the former head coach of Chivas de Guadalajara and Dutch club PSV Eindhoven - officially replaced Thomas Rongen as Chivas USA head coach on Friday.
I don't know enough about Westerhof to make any assumptions about his ability to fix this 1-8-2 team. Regardless of whether or not he is or is not the right guy, he has a lot of work to do. Let's face it: Chivas USA, despite the fact that they've announced that their goal is to make the playoffs, needs a quick fix. They need to stop the bleeding now. Maybe that fix should have happened before the season because this is not the team that was promised to Rongen in January. Their midweek performance in a 1-1 draw against Kansas City showed that they do have heart and they certainly haven't given up, but in my opinion, they're still not good enough to compete right now.
So if the goal is to fix it, I guess the next question is how? The familiar word of "reinforcements" keeps getting brought up again and again, but apart from Francisco Palencia, no names have been mentioned. In a media teleconference Friday with Chivas USA, Westerhof was asked a question regarding who will save Chivas USA and when they will arrive? He responded that no one is likely to join the team before July. So, when these players join Chivas USA -- whoever these mystery men are -- will they make the club better?
Having only scored 10 goals this season and allowed 24 goals, one could argue that they need both offense and defense. Since Chivas USA has, since Day One, announced that they will play a very attacking style and that they will not waver from that style, you would think that these reinforcements would come in the form of forwards and attacking midfielders.
A lot of people did not expect Chivas USA to be in this position, although, let's be honest, some of us were hoping for it. But the bottom line is, if you're going to say you're going to play an attacking style and you are determined to be unwavering in that endeavor, you owe it to your fans, to your players, to your organization, and most importantly, to the league, to improve. Because right now, with or without Hans Westerhof, Chivas USA are not good enough. Although the goal is to make the playoffs, this is a year where making the playoffs is more difficult than ever, where four teams -- as opposed to two -- will not play beyond their 32nd game.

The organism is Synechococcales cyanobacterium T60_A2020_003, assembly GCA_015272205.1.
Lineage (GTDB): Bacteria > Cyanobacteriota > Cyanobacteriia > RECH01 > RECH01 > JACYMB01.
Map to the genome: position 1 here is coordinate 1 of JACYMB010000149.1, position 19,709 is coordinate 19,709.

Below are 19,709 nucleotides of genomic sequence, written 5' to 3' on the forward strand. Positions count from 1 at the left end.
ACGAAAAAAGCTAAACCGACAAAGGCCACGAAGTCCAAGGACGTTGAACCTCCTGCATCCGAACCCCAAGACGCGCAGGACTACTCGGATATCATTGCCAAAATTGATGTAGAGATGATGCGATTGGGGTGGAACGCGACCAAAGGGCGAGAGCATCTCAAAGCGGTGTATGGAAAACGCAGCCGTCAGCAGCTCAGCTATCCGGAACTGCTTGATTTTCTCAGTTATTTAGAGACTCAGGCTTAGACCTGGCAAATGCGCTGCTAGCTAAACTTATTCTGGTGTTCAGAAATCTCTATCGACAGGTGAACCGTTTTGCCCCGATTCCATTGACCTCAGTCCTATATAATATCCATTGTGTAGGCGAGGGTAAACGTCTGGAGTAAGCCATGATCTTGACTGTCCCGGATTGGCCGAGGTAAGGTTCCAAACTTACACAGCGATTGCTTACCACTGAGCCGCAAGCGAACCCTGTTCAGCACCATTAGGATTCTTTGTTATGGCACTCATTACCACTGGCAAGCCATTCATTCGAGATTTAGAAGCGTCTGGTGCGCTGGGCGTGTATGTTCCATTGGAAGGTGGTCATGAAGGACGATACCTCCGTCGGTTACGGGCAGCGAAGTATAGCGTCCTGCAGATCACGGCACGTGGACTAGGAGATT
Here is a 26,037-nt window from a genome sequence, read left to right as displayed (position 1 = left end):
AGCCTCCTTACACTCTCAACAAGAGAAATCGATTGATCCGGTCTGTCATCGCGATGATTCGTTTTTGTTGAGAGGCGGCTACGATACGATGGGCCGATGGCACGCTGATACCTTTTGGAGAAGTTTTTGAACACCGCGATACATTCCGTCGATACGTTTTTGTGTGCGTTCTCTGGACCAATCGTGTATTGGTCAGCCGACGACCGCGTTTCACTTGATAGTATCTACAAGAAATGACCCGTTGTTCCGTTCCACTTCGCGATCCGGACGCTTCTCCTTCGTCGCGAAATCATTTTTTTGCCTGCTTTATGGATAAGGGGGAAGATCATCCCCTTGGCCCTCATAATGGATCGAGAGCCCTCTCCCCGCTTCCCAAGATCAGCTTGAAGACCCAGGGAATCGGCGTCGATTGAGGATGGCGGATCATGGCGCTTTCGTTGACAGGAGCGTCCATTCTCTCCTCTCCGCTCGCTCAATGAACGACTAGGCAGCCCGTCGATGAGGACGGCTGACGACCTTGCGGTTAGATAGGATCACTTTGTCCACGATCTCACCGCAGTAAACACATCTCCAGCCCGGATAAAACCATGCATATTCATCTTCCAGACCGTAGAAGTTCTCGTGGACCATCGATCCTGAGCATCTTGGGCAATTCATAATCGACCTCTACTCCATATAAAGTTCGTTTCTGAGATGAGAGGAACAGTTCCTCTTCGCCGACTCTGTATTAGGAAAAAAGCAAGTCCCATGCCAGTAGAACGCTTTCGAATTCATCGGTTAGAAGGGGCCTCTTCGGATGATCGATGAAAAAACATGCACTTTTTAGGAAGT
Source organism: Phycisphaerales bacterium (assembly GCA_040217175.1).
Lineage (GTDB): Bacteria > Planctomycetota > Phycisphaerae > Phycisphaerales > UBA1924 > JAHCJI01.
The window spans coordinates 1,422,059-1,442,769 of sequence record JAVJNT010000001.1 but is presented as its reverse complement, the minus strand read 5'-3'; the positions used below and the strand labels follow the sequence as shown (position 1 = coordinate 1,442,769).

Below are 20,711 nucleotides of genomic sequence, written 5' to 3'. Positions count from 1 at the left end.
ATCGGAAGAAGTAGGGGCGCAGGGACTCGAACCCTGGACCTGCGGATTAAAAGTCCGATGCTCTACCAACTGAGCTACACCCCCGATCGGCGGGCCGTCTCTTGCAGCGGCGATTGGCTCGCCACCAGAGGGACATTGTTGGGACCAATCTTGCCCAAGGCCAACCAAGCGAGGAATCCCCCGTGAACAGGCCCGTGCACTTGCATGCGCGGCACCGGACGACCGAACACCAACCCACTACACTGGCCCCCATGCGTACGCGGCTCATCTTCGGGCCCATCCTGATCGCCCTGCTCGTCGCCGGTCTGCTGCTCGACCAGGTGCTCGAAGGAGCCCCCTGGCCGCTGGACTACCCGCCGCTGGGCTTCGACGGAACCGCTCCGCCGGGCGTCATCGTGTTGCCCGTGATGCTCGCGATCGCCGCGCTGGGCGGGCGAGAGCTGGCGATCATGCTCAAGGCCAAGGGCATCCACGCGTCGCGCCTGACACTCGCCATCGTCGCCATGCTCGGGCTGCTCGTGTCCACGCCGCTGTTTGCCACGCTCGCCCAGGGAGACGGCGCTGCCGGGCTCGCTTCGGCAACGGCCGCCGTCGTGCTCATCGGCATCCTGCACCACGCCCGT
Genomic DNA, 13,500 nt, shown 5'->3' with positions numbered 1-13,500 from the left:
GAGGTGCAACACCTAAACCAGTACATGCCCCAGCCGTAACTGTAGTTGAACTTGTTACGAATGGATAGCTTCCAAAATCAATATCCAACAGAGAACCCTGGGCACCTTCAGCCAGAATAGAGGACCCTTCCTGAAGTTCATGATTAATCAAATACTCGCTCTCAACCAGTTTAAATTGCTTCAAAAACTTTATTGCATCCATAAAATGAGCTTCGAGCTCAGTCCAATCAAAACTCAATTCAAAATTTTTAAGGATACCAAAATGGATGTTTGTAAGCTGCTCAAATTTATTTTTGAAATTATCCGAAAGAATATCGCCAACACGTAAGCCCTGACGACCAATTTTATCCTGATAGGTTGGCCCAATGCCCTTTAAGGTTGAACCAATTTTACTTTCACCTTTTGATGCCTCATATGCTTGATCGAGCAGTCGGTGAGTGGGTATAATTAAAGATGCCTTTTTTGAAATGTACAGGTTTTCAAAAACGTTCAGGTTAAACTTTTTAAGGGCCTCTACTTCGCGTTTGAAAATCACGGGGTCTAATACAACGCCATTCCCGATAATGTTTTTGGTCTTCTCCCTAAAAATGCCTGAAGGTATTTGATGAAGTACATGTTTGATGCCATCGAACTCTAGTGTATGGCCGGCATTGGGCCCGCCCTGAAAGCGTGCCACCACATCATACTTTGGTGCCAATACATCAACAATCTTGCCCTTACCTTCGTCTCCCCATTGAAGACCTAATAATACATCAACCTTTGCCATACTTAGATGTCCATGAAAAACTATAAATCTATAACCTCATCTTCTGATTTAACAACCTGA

As it was reported earlier this year in the L.A. Times magazine, team owner Jorge Vergara stood in front of the fans at The Home Depot Center and announced that it's Chivas USA against the gringos and Chivas USA is going to win. Obviously, this isn't a war, but so far we've seen many battles, and Mr. Vergara, you've won one of them. If this were a war, there would be one thing for sure that you will need: reinforcements.
I would also like to say one thing about Thomas Rongen, who on Monday became the quickest expansion coach to be relieved of his duties. Rongen's removal indicates one thing: Vergara and co-owner Antonio Cué don't like to lose. At the same time, I believe Thomas Rongen was in a no-win situation, and he has gladly passed the torch to his countryman, along with the responsibility and the pressure of Chivas USA. We'll see what happens.
Chivas USA's opponent Saturday (4 p.m. ET on ESPN2), the Chicago Fire, were dismantled in the offseason, losing D.J. Countess, Evan Whitfield, Orlando Perez and Andy Williams to the expansion draft, Ante Razov to a trade, Damani Ralph to an international sale and of course. So, the club has every reason to be on shaky ground. Yet, they currently sit tied for second in the East. They've simply been running hot and cold. Some days they're on fire; some days they're a book of wet matches. They win games 3-0, they lose games 3-0, and they simply can't figure out how to be consistent.
This is a game that the Chicago Fire need to win, 1) because they don't want to lose to a last-placed team, and 2) because Chivas USA fans will be in full force in Chicago. As we've seen throughout the year, in certain markets, where Chivas goes, so do their fans. The Fire, who used to be the most difficult team to beat at home, are searching to re-establish themselves as a force in the East. They are a fairly good team in a must-win situation. You would think they would get the result. However, it all comes down to who shows up Saturday afternoon. I hope it's not a book of wet matches. Prediction: 1-1.
Former U.S. international forward Eric Wynalda scored the first goal in MLS history, and is currently the analyst on RadioShack's Soccer Saturday on ESPN2. He can be reached at firstname.lastname@example.org. The views and opinions expressed in this column are those of the author, and not necessarily those of Major League Soccer or its clubs.